Documentary films are as old as films themselves. However, the very early documentary cinema was very literal, and would only be interested in what happened and that is all. The unseen hand theory of direction was more an iron fist.
This was the first film ever exhibited; a documentary:
Vertov clearly had other ideas in mind, and his revolutionary ideas transcend cinema as his artful treatment of real subject may predate the same concept in prose, like In Cold Blood and the birth of creative nonfiction. Did cinema beat other arts to something? I think it may have.
Next in my journey, I read some of Eisenstein’s works. He was not mum on Vertov’s works. In Film Form has some less sparkling things to say on Vertov.
With regard to the use of slow-motion:
Or, more often, it is used simply for formalist jackstraws and unmotivated camera mischief as in Vertov’s Man with a Movie Camera.
And with regards to his experimentation:
The young Soviet cinema was gathering the experience revolutionary reality, of first experiments (Vertov), of first systematic ventures (Kuleshov) in preparation for that unprecedented explosion in the latter half of the ‘twenties, when it was to become an independent, mature, original art, immediately gaining world recognition.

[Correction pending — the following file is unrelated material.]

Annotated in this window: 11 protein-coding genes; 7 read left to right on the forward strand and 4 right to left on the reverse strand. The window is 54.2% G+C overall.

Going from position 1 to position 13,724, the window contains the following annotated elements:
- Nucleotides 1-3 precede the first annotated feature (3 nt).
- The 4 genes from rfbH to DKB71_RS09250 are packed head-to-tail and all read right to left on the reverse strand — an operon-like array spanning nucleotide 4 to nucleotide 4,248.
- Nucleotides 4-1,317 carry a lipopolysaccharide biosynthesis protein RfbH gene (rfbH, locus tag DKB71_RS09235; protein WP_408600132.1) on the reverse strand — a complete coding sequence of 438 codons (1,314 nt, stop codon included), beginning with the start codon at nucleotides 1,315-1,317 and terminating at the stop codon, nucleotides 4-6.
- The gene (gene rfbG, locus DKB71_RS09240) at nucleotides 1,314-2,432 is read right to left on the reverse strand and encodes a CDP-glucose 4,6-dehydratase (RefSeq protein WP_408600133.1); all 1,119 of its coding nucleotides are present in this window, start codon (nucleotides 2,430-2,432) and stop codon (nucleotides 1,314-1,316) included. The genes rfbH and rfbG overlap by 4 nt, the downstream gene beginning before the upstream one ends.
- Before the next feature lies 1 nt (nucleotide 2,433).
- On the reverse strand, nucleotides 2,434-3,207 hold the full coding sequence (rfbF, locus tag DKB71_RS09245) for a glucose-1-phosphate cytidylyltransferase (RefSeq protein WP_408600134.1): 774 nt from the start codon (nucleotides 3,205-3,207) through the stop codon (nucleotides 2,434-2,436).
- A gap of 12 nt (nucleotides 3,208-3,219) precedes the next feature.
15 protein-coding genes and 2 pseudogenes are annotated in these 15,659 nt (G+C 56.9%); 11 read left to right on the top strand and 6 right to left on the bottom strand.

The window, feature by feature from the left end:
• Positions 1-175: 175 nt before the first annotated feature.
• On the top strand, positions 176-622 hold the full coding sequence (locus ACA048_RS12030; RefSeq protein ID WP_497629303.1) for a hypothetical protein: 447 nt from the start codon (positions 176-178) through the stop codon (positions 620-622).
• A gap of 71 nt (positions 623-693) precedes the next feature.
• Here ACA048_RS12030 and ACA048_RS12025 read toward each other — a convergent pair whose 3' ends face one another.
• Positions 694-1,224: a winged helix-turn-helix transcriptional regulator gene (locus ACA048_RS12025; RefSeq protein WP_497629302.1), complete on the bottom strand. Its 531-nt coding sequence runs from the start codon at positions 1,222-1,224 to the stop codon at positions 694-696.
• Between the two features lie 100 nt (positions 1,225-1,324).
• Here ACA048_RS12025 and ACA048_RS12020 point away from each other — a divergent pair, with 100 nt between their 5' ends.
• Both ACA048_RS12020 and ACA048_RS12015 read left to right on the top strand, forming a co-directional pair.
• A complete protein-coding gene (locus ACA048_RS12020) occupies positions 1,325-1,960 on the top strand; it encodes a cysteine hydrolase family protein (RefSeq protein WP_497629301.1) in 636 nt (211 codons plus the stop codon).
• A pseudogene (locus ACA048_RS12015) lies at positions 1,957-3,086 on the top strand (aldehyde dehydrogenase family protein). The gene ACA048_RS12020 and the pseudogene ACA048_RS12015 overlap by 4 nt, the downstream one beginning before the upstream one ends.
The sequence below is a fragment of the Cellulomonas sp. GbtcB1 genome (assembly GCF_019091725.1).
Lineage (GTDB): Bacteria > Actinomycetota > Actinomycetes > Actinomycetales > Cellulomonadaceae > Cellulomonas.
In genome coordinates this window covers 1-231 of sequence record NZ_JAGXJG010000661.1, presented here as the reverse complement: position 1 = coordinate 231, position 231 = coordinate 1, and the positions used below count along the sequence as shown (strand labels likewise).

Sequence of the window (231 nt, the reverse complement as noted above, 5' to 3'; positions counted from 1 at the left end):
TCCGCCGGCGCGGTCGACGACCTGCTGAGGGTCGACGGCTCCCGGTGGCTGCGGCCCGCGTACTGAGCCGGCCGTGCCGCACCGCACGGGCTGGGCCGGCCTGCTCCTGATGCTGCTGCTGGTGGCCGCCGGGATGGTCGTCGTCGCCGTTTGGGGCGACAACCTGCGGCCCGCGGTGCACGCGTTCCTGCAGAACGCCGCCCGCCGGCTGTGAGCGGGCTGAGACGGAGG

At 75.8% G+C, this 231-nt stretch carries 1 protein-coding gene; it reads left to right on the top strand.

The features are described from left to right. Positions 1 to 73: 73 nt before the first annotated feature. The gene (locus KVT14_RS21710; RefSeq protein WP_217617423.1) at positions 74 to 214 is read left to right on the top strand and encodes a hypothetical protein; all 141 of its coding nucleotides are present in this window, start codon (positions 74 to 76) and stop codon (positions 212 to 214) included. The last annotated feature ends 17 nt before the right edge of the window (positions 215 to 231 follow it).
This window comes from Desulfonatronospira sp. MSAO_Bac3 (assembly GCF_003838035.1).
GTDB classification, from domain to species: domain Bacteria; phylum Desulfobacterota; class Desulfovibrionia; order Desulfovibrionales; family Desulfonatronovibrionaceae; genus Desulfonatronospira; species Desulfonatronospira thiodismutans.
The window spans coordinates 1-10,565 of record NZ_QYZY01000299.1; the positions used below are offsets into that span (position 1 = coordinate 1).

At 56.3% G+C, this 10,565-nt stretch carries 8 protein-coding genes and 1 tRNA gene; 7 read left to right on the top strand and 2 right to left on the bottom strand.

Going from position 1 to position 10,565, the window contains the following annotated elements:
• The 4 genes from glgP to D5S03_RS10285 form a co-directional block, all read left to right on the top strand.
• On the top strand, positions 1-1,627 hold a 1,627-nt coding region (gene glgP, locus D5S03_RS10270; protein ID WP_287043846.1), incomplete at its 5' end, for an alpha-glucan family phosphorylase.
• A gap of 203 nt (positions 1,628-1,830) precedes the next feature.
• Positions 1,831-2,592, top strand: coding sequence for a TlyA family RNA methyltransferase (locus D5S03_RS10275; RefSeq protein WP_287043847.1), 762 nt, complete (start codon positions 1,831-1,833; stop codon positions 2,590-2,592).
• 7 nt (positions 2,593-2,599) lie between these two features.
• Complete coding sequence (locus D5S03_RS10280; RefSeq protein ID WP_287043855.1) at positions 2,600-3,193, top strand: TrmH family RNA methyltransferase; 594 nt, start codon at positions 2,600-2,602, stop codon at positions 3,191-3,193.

Great filmmakers often disagree. Tarkovsky thought Eisenstein’s overemphasis on editing was misplaced, as all arts have editing; so montage, in his mind, did not define cinema, but rather time did. Art is subjective and different perspectives lead to personal and unique works. Vertov acknowledged he was experimenting in title to The Man with a Movie Camera, so as he wrote (both scripts and theory), shot and cut he too developed his own ideas.
This idea took root after he had seen, and decided to respond to, Berlin: Symphony of a Great City. What Vertov seeks that’s different he states straight from the outset:
Man with Movie Camera
A 6 reel record on film
Produced by VUFKU in 1929